My old pair of Nikes must have come with an expiration date I didn’t see. I tend to wear my shoes until I wear them out, especially those we euphemistically call tennis or track shoes: I haven’t played tennis or run track in more than 40 years. On me, they’re walking shoes, and I do a lot of walking. My practice is to generally keep two decent pair and alternate them so the insoles can recover between hikes (so the shoe store salesman said: I’m skeptical).
When the shoes start getting really run down, they move down the ladder and become painting, gardening, or lawn-mowing shoes. My yard doesn’t really qualify for the term “lawn,” so it’s more accurate to say I was cutting the grass a few days ago when part of sole came unglued, sprung loose, and almost tripped me. Then, within two steps, the same thing happened on the other shoe. Amazing that they could time it like that. I was tempted to get the Shoe-Goo and glue it back on, but I had another pair waiting in line for yard duty, so sent them on down the line to the landfill.
I think of myself more as thrifty than cheap, but I like to get the full use of something before throwing it away, unless it’s still fit to donate. We never buy a chicken, for example, rotisserie or raw, without boiling down the bones and scraps to make broth, which we dutifully save in recycled yogurt containers and freeze. We do the same thing with vegetable peelings, and rarely have to buy broth for the various soups we enjoy eating.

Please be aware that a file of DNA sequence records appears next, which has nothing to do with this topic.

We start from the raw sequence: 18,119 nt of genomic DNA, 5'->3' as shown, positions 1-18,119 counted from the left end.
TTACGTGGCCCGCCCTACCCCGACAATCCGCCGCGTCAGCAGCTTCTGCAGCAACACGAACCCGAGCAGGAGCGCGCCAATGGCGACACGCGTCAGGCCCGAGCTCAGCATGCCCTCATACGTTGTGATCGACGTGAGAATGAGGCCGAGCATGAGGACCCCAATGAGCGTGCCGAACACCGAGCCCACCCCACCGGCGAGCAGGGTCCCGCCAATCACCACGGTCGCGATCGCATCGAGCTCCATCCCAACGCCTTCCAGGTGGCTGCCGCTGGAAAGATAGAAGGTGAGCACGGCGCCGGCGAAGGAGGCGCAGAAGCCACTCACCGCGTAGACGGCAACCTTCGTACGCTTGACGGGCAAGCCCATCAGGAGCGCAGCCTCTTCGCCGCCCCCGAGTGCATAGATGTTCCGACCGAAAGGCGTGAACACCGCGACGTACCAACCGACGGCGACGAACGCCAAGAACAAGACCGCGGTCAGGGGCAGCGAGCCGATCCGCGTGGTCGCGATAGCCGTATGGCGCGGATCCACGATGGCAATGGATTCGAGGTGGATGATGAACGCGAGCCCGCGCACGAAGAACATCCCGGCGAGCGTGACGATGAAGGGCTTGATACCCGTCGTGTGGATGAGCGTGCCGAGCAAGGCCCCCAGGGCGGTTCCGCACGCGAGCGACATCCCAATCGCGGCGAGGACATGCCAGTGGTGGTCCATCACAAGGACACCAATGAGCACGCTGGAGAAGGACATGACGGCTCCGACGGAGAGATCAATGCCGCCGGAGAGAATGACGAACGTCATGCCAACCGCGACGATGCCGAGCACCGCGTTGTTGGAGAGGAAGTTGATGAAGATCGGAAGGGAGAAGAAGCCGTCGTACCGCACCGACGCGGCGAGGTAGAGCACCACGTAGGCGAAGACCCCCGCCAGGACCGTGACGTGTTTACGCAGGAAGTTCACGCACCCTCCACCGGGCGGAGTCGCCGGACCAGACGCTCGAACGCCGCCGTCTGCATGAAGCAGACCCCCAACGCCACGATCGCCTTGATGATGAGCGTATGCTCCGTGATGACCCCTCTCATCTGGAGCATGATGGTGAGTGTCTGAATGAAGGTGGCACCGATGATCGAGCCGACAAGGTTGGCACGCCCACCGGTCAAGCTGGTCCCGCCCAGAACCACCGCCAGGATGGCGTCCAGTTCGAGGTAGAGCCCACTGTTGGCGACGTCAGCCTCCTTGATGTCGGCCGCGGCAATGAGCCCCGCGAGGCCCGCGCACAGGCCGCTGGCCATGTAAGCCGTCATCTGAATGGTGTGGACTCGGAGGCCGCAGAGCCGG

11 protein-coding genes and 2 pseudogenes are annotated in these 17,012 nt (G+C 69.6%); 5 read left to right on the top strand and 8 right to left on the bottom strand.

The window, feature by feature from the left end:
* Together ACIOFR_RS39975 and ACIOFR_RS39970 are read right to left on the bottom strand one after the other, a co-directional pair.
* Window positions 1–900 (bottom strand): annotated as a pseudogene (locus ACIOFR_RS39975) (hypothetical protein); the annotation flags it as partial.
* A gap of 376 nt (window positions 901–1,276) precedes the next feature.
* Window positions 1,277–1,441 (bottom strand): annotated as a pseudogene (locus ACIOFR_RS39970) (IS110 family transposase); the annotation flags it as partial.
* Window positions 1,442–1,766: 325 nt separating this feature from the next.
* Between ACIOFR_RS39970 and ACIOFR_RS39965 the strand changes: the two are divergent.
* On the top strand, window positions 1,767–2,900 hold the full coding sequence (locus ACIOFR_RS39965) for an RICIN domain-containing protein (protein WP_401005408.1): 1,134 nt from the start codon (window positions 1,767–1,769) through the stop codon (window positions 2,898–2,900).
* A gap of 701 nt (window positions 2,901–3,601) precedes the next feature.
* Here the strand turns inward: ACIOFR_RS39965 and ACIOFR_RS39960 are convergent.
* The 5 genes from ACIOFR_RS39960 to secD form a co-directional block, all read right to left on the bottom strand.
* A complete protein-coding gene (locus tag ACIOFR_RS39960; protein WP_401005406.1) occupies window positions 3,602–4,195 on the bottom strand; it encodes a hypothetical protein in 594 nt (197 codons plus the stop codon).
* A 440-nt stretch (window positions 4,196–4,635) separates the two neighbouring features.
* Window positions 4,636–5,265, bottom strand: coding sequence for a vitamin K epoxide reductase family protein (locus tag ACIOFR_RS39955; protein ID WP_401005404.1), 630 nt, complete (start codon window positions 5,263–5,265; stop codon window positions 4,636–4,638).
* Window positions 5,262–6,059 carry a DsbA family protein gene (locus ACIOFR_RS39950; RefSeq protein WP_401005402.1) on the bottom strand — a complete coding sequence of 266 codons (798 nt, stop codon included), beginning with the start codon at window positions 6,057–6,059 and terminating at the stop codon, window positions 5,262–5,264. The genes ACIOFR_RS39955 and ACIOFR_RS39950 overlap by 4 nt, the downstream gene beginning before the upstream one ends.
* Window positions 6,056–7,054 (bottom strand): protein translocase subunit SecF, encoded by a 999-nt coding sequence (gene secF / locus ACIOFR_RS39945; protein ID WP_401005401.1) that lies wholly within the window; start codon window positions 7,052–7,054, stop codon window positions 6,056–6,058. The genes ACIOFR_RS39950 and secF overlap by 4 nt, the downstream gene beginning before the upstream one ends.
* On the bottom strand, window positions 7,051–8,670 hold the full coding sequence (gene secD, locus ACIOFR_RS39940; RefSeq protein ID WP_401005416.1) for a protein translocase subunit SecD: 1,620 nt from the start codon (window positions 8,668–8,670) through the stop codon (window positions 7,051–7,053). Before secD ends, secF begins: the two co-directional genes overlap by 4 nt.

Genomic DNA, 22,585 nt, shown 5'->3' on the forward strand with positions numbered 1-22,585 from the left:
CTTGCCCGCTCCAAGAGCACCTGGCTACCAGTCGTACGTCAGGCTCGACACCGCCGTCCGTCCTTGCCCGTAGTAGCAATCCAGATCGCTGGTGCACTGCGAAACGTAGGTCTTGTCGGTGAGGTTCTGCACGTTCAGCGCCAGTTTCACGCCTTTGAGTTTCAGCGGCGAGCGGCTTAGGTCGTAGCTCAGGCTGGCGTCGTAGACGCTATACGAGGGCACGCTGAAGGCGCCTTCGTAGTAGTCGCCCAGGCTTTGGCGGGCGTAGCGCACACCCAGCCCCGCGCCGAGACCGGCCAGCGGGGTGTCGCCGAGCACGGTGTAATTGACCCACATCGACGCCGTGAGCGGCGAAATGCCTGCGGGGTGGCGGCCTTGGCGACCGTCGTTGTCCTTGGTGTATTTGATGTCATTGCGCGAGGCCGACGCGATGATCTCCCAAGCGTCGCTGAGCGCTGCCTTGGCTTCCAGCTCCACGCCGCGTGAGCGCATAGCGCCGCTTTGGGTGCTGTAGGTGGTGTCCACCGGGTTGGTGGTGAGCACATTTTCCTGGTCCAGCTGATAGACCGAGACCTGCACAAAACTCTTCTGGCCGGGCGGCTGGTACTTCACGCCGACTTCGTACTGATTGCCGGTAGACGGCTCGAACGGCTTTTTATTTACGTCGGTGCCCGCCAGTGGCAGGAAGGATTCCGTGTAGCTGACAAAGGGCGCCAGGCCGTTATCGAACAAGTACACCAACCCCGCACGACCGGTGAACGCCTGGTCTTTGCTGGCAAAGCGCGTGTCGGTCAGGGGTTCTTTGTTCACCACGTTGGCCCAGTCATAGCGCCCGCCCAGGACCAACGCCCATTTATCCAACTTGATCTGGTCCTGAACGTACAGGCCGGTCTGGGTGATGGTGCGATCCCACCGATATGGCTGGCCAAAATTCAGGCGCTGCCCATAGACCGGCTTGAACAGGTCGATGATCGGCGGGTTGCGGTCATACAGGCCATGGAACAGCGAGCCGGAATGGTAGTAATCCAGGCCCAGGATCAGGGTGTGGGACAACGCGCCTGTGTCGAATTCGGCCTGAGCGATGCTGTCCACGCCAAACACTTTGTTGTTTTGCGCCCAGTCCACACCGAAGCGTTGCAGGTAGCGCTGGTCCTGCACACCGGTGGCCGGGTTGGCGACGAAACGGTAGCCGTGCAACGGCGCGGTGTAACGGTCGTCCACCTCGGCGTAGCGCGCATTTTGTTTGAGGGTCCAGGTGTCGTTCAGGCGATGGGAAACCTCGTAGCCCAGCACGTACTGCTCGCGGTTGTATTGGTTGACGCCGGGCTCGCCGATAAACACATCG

My thriftiness has led to a bit of frustration lately. As my 2009 Prius crept past 180,000 miles and we had several long trips on the docket, I decided to buy a new one (white, like every other car I’ve bought since 1994). I went with the Prius Two “Eco” model. It’s a bit stripped down, and uses lithium batteries to lower the weight and increase mileage. It came with free oil changes for life, and with me that’s a long life, so I plan to get my money’s worth. The frustration comes in passing gas stations with really cheap gas, but not needing any. I routinely get 60-65 miles to the gallon, sometimes more. With an 11 gallon tank, I only need gas every 650-700 miles. It’s a poor thing to fuss about, I know: it’s the folks down at Sheetz who have reason to complain.
We kept the old Prius and plan to put many more miles on it, too, even though it gets only 45-50 miles per gallon. I may still frown occasionally when I have to pass up a good deal on unleaded, but it saves the temptation of going inside for a big Slurpee, and I make up for it by smiling at the SUVs lined up at the pumps.
Professor of Old Testament at Campbell University Divinity School in Buies Creek, North Carolina, and the Contributing Editor and Curriculum Writer at Good Faith Media.